Union Pacific editor contributes to saving lives on the railroad
By Claire Pritchard
University of Nebraska-Lincoln
Editors are credited for saving publications from embarrassing mistakes, but you rarely find them saving employees from life or death situations. For Anne Walsh, director of employee communications at Union Pacific, safety is her top priority.
“My goal before I leave Union Pacific is if we could make it a year having nobody killed,”
Walsh said in a phone interview. “I feel that the communications we have really makes a difference.”
Walsh began her journalism career while attending the University of Nebraska-Omaha. There, she worked for the student-run publication, The Gateway, holding a variety of positions including managing editor.
Walsh quickly accepted an internship position at the Omaha World-Herald but was keeping her eyes open for a new opportunity. She heard of an internship at UP from her husband, Pat, who worked there at the time. Soon after applying, Walsh accepted the internship and ended up staying for 30 years.
No two days are the same for an editor. A key role for Walsh is to be able to act and react to the company’s internal and external communications.
The only constant in her job is editing the UP Online daily newsletter, which contains two to three new articles each day. Walsh also oversees Information Television (ITV), which consists of more than 800 television monitors updated 24/7 with content put in the daily newsletter. ITV advocates effective communication throughout the company, reaching all employee offices of UP, including railroad break rooms.
“People are used to instant information,” Walsh said. “You have to be able to react really quickly. All the studies show that information is picked up more when it’s accompanied by a picture or video.”
In addition to ITV, social media plays a pivotal role in sharing information. Service Solute is just one example of how social media has created a positive atmosphere for UP employees. Like Twitter, Service Solute is an online publication that each employee has access to. There, employees post compliments or acknowledgments of kind or helpful acts performed throughout the company.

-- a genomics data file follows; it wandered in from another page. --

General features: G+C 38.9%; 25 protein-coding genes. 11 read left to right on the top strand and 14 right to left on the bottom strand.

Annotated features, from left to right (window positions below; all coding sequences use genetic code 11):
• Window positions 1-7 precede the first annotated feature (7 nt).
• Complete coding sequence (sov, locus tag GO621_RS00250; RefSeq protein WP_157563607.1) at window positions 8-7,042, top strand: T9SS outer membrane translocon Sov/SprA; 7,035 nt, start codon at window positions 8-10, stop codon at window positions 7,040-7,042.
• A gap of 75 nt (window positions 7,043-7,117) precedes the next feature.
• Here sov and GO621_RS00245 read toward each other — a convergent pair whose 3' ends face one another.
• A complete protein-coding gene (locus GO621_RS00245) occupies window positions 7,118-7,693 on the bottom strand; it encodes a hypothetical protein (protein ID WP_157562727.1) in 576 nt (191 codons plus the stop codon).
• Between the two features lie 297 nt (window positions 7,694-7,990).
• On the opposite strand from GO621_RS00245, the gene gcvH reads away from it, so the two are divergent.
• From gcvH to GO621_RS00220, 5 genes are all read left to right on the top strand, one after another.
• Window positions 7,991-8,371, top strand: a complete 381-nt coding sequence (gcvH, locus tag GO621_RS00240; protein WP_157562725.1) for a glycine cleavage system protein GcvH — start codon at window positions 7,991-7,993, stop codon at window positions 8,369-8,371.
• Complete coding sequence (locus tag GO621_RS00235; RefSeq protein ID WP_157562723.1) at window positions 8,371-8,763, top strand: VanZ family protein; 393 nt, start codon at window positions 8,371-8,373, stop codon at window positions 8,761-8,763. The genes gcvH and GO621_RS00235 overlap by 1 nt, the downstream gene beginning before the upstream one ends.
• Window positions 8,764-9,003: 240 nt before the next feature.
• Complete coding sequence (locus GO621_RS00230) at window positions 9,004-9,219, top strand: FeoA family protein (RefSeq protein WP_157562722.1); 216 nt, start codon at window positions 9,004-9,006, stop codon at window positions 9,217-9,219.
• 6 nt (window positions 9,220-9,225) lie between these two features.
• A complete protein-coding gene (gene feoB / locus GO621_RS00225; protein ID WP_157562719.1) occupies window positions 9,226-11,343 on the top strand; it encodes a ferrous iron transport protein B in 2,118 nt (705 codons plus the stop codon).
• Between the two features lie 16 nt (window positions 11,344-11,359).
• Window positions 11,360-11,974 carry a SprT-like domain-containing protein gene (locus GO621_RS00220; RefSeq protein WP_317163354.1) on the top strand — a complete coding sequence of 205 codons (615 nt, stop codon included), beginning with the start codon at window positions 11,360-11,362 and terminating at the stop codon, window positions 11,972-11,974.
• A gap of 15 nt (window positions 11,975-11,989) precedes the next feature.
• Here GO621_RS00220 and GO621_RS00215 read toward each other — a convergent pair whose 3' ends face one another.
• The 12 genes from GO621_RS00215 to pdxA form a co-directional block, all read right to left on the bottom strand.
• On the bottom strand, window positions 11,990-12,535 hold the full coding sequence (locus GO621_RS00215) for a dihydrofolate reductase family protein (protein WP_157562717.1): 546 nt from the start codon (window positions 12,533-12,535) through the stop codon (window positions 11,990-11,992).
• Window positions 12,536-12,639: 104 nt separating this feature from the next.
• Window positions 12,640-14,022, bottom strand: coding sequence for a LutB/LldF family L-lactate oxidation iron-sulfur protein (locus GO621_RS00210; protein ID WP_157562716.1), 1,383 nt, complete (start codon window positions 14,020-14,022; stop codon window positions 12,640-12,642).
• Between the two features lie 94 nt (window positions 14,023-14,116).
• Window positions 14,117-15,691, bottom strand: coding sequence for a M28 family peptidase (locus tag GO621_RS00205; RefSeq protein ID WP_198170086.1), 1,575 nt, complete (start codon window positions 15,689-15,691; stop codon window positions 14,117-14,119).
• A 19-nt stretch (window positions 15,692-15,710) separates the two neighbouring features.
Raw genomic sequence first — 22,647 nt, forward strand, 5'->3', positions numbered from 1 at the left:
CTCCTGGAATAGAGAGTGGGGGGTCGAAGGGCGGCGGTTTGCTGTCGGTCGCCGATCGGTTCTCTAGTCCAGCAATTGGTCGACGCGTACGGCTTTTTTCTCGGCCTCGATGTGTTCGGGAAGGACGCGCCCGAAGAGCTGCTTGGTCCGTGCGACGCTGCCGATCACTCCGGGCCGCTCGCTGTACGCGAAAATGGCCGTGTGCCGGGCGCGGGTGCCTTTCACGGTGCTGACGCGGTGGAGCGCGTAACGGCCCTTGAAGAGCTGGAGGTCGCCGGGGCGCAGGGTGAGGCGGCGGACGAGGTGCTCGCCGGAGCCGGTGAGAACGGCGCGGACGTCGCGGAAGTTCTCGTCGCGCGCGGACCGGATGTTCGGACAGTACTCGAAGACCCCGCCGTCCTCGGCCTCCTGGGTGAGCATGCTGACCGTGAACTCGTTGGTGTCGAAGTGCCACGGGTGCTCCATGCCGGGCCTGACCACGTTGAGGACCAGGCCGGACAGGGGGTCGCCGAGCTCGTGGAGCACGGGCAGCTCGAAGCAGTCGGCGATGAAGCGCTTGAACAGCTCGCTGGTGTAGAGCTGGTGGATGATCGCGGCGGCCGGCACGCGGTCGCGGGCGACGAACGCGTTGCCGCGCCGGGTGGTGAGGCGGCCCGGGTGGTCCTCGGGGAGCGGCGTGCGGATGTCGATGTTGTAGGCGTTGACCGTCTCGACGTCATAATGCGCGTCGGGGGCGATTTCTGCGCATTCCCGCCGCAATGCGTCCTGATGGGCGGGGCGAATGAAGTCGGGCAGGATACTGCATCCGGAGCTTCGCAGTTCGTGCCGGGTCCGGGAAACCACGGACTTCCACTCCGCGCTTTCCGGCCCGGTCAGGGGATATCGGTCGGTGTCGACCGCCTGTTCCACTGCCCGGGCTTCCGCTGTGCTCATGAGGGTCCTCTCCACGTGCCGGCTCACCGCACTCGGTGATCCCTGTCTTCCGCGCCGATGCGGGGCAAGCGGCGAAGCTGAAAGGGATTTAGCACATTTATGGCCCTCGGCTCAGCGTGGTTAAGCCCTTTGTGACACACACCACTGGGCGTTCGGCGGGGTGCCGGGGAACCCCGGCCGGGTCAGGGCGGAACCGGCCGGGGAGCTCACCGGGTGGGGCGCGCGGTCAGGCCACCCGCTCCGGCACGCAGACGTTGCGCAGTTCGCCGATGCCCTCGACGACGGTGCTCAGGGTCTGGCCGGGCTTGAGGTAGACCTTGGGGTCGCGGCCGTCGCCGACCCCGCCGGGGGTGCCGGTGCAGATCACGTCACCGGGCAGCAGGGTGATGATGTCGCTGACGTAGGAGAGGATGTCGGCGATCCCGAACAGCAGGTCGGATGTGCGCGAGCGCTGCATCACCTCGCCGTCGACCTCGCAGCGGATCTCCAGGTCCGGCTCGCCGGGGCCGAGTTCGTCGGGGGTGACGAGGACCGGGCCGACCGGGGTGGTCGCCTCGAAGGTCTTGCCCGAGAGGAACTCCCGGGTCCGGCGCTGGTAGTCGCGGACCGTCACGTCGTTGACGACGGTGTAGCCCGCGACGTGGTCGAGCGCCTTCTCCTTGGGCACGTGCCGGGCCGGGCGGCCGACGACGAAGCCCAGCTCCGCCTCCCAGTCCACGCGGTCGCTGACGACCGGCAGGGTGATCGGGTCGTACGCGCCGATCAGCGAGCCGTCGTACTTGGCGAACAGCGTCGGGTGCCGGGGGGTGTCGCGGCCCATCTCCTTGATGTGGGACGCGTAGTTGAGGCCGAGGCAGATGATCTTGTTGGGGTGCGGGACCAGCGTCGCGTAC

Much like positive communication, safety is a prized value for UP. Keeping employees engaged and making sure they understand both internal and external communications makes all the difference in safety. One campaign, Courage to Care, promotes personal commitment to being safe and having the courage to tell others when they are doing something that could be harmful or potentially life-threatening.
“By the size of equipment and speed at which it runs, if you lose concentration or are distracted you could get seriously hurt or killed,” Walsh said. “Safety is a large part of our communications — it’s a big focus.”
Walsh’s goal is that everyone gets home safely to their families. Safety Stand Down is a campaign that requires all railroad employees to stop for 30 to 60 minutes to watch a video promoting ways to keep them safe. Since the campaign started, the number of deaths on the railroad has declined.
For an editor, effective communication is what differentiates information that is told from what is heard. For Walsh, effective communication has improved safety for UP employees.
For an aspiring editor or communications employee, Walsh offers advice.
“Get internships and write. It’s the easiest thing you can do.”
Walsh said that getting involved in student publications is an easy and effective way to gain experience. Working with other students gives you the skills you need to work as a team player.
“You walk over there, and you edit,” she said. “You are all learning from each other, but more importantly your work is real.”